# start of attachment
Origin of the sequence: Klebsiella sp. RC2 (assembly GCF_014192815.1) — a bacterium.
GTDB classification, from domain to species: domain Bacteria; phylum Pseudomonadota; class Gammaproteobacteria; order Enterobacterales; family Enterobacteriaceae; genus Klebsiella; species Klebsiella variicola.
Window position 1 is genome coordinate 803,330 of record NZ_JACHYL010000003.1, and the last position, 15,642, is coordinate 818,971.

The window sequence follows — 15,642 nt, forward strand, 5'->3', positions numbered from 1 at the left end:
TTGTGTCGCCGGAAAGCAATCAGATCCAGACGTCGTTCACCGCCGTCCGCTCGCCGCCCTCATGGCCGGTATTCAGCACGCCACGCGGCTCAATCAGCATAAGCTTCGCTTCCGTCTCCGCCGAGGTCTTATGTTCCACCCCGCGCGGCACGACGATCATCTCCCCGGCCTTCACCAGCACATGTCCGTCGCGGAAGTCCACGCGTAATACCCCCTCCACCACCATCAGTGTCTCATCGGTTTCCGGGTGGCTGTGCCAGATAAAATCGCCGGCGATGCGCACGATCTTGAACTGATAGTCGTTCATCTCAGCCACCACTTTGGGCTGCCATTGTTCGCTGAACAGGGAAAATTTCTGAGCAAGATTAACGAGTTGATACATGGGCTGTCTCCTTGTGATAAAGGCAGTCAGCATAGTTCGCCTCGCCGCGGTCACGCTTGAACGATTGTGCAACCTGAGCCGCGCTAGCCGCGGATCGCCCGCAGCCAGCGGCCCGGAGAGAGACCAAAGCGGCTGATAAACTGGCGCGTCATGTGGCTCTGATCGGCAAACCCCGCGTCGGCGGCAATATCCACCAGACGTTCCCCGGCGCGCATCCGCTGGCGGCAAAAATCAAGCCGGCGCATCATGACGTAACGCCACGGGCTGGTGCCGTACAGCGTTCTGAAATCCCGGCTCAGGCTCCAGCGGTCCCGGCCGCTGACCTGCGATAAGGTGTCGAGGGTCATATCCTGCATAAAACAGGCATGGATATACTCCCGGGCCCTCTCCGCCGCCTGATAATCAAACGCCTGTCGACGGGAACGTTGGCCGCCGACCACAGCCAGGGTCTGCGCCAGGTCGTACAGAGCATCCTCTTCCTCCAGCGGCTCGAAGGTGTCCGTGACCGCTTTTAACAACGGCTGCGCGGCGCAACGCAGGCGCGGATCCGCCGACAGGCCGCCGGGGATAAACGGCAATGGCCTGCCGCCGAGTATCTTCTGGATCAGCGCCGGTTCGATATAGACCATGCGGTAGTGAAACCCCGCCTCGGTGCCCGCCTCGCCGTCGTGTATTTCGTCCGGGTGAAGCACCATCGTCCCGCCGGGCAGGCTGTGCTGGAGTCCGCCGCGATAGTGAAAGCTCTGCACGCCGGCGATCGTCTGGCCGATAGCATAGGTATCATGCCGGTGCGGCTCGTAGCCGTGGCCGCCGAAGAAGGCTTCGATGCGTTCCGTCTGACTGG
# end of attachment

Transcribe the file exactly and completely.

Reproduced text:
Origin of the sequence: Klebsiella sp. RC2 (assembly GCF_014192815.1) — a bacterium.
GTDB classification, from domain to species: domain Bacteria; phylum Pseudomonadota; class Gammaproteobacteria; order Enterobacterales; family Enterobacteriaceae; genus Klebsiella; species Klebsiella variicola.
Window position 1 is genome coordinate 803,330 of record NZ_JACHYL010000003.1, and the last position, 15,642, is coordinate 818,971.

The window sequence follows — 15,642 nt, forward strand, 5'->3', positions numbered from 1 at the left end:
TTGTGTCGCCGGAAAGCAATCAGATCCAGACGTCGTTCACCGCCGTCCGCTCGCCGCCCTCATGGCCGGTATTCAGCACGCCACGCGGCTCAATCAGCATAAGCTTCGCTTCCGTCTCCGCCGAGGTCTTATGTTCCACCCCGCGCGGCACGACGATCATCTCCCCGGCCTTCACCAGCACATGTCCGTCGCGGAAGTCCACGCGTAATACCCCCTCCACCACCATCAGTGTCTCATCGGTTTCCGGGTGGCTGTGCCAGATAAAATCGCCGGCGATGCGCACGATCTTGAACTGATAGTCGTTCATCTCAGCCACCACTTTGGGCTGCCATTGTTCGCTGAACAGGGAAAATTTCTGAGCAAGATTAACGAGTTGATACATGGGCTGTCTCCTTGTGATAAAGGCAGTCAGCATAGTTCGCCTCGCCGCGGTCACGCTTGAACGATTGTGCAACCTGAGCCGCGCTAGCCGCGGATCGCCCGCAGCCAGCGGCCCGGAGAGAGACCAAAGCGGCTGATAAACTGGCGCGTCATGTGGCTCTGATCGGCAAACCCCGCGTCGGCGGCAATATCCACCAGACGTTCCCCGGCGCGCATCCGCTGGCGGCAAAAATCAAGCCGGCGCATCATGACGTAACGCCACGGGCTGGTGCCGTACAGCGTTCTGAAATCCCGGCTCAGGCTCCAGCGGTCCCGGCCGCTGACCTGCGATAAGGTGTCGAGGGTCATATCCTGCATAAAACAGGCATGGATATACTCCCGGGCCCTCTCCGCCGCCTGATAATCAAACGCCTGTCGACGGGAACGTTGGCCGCCGACCACAGCCAGGGTCTGCGCCAGGTCGTACAGAGCATCCTCTTCCTCCAGCGGCTCGAAGGTGTCCGTGACCGCTTTTAACAACGGCTGCGCGGCGCAACGCAGGCGCGGATCCGCCGACAGGCCGCCGGGGATAAACGGCAATGGCCTGCCGCCGAGTATCTTCTGGATCAGCGCCGGTTCGATATAGACCATGCGGTAGTGAAACCCCGCCTCGGTGCCCGCCTCGCCGTCGTGTATTTCGTCCGGGTGAAGCACCATCGTCCCGCCGGGCAGGCTGTGCTGGAGTCCGCCGCGATAGTGAAAGCTCTGCACGCCGGCGATCGTCTGGCCGATAGCATAGGTATCATGCCGGTGCGGCTCGTAGCCGTGGCCGCCGAAGAAGGCTTCGATGCGTTCCGTCTGACTGG